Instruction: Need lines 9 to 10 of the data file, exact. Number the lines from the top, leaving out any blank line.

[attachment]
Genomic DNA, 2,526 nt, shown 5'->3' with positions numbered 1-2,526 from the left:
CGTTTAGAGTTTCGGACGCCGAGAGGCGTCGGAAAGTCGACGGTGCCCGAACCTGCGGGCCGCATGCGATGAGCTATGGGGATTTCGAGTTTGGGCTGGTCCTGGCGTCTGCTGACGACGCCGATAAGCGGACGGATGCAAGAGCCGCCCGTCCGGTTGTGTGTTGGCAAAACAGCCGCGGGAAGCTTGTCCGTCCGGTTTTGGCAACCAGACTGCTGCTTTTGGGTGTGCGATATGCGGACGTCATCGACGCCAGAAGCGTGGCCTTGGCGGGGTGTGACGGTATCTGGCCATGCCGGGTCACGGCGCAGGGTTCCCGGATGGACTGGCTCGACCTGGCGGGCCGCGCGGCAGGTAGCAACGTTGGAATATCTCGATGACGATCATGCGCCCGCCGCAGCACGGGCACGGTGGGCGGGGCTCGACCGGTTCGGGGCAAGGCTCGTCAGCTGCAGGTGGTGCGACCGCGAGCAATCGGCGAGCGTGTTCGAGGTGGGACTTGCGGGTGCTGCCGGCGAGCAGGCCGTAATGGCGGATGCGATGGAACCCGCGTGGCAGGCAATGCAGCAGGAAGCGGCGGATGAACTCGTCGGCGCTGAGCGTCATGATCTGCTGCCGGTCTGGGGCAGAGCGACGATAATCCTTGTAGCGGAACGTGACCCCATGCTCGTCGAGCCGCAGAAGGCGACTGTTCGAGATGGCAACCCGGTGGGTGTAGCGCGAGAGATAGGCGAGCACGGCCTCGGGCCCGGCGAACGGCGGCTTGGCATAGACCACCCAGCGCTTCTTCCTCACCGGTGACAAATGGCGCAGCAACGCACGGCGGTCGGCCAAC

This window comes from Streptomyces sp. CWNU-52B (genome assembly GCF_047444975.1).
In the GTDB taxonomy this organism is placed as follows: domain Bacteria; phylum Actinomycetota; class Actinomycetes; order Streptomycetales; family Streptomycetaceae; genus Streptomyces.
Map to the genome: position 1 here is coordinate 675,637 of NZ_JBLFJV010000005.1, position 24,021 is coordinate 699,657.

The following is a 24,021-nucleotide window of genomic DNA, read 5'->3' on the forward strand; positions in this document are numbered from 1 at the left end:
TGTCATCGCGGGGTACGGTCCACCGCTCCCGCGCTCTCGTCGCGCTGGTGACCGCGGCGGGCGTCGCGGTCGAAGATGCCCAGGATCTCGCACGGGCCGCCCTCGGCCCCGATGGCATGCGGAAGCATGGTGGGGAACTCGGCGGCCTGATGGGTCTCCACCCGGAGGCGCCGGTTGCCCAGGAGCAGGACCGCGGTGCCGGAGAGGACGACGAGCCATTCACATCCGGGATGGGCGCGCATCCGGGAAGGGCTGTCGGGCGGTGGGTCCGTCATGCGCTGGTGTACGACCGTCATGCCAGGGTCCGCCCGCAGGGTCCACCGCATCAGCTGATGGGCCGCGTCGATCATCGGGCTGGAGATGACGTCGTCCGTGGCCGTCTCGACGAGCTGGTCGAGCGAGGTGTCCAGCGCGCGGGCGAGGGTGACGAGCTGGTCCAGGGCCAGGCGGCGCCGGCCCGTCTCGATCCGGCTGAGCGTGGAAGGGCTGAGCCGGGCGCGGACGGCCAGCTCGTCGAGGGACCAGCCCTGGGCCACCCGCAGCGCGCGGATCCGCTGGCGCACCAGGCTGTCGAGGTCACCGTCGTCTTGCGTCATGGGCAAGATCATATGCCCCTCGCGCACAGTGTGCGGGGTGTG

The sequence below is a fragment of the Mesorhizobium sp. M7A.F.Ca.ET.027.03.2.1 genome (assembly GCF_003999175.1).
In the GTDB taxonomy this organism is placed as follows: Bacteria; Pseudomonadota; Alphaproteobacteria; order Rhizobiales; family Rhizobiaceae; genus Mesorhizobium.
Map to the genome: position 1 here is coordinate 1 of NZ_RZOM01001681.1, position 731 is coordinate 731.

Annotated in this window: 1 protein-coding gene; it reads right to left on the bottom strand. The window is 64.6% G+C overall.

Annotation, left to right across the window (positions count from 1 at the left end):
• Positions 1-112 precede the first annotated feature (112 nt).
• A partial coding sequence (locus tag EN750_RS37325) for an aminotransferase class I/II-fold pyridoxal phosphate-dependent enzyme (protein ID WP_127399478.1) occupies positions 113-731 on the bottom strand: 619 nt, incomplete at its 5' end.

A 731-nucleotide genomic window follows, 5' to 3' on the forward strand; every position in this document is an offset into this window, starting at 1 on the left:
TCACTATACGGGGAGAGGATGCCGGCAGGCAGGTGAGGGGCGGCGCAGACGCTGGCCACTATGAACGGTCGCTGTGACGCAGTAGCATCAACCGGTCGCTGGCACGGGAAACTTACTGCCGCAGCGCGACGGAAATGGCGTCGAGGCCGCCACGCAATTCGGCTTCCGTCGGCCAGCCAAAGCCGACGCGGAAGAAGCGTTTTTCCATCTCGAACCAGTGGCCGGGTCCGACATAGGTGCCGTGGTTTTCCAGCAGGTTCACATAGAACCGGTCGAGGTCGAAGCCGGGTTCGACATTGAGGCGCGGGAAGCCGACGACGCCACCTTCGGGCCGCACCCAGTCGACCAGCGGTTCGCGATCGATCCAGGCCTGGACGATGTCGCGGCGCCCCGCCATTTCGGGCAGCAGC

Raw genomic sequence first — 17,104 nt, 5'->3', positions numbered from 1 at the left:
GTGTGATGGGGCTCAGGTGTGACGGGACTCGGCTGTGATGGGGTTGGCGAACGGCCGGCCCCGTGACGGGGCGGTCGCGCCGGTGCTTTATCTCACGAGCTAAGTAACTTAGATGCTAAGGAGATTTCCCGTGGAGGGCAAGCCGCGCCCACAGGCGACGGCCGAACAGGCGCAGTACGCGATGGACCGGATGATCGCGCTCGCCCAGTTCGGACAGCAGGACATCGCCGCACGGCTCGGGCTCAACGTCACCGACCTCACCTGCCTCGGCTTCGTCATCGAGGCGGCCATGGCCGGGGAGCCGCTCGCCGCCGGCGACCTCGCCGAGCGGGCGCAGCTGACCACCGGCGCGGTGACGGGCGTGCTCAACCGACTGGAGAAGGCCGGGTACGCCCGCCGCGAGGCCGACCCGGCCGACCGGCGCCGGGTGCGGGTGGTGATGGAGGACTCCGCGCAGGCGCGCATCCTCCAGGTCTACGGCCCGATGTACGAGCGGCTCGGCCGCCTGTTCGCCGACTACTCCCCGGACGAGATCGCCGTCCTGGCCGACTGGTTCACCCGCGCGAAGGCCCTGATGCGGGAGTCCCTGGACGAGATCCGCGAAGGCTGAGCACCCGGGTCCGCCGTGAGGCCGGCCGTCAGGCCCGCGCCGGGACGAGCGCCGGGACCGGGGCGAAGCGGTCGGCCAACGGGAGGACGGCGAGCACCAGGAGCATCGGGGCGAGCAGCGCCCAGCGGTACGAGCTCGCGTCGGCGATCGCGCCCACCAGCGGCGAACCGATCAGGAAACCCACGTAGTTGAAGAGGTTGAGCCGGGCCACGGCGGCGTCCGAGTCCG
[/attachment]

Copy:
In the GTDB taxonomy this organism is placed as follows: Bacteria; Pseudomonadota; Alphaproteobacteria; order Rhizobiales; family Rhizobiaceae; genus Mesorhizobium.
Map to the genome: position 1 here is coordinate 1 of NZ_RZOM01001681.1, position 731 is coordinate 731.